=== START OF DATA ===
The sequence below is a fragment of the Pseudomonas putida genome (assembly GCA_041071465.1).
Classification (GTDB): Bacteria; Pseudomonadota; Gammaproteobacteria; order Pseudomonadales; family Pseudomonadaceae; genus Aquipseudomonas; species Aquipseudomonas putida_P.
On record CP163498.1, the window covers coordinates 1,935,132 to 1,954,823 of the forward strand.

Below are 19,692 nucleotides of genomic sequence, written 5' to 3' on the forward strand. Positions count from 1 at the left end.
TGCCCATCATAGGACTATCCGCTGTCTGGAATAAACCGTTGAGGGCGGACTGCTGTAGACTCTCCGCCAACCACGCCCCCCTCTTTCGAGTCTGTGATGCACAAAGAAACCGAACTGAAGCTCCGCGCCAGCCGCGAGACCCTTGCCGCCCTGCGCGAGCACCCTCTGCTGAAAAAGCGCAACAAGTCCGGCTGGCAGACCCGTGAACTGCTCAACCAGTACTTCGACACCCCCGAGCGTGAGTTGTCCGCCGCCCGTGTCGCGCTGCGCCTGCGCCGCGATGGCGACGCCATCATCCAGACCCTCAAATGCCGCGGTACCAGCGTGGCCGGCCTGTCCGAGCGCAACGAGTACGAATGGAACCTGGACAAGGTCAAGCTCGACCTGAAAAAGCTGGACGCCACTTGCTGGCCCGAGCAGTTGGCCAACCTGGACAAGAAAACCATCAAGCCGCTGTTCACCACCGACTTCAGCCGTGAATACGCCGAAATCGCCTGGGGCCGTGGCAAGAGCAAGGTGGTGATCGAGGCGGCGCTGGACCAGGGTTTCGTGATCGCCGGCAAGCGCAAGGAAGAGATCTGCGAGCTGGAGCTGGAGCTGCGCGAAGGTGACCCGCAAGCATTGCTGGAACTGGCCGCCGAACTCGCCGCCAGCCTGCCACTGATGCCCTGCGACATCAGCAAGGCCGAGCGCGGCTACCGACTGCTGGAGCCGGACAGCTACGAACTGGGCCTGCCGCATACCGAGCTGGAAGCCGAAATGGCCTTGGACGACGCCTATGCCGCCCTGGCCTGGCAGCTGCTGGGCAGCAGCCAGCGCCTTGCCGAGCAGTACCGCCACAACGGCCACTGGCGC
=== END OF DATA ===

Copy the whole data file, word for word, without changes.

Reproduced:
The sequence below is a fragment of the Pseudomonas putida genome (assembly GCA_041071465.1).
Classification (GTDB): Bacteria; Pseudomonadota; Gammaproteobacteria; order Pseudomonadales; family Pseudomonadaceae; genus Aquipseudomonas; species Aquipseudomonas putida_P.
On record CP163498.1, the window covers coordinates 1,935,132 to 1,954,823 of the forward strand.

Below are 19,692 nucleotides of genomic sequence, written 5' to 3' on the forward strand. Positions count from 1 at the left end.
TGCCCATCATAGGACTATCCGCTGTCTGGAATAAACCGTTGAGGGCGGACTGCTGTAGACTCTCCGCCAACCACGCCCCCCTCTTTCGAGTCTGTGATGCACAAAGAAACCGAACTGAAGCTCCGCGCCAGCCGCGAGACCCTTGCCGCCCTGCGCGAGCACCCTCTGCTGAAAAAGCGCAACAAGTCCGGCTGGCAGACCCGTGAACTGCTCAACCAGTACTTCGACACCCCCGAGCGTGAGTTGTCCGCCGCCCGTGTCGCGCTGCGCCTGCGCCGCGATGGCGACGCCATCATCCAGACCCTCAAATGCCGCGGTACCAGCGTGGCCGGCCTGTCCGAGCGCAACGAGTACGAATGGAACCTGGACAAGGTCAAGCTCGACCTGAAAAAGCTGGACGCCACTTGCTGGCCCGAGCAGTTGGCCAACCTGGACAAGAAAACCATCAAGCCGCTGTTCACCACCGACTTCAGCCGTGAATACGCCGAAATCGCCTGGGGCCGTGGCAAGAGCAAGGTGGTGATCGAGGCGGCGCTGGACCAGGGTTTCGTGATCGCCGGCAAGCGCAAGGAAGAGATCTGCGAGCTGGAGCTGGAGCTGCGCGAAGGTGACCCGCAAGCATTGCTGGAACTGGCCGCCGAACTCGCCGCCAGCCTGCCACTGATGCCCTGCGACATCAGCAAGGCCGAGCGCGGCTACCGACTGCTGGAGCCGGACAGCTACGAACTGGGCCTGCCGCATACCGAGCTGGAAGCCGAAATGGCCTTGGACGACGCCTATGCCGCCCTGGCCTGGCAGCTGCTGGGCAGCAGCCAGCGCCTTGCCGAGCAGTACCGCCACAACGGCCACTGGCGC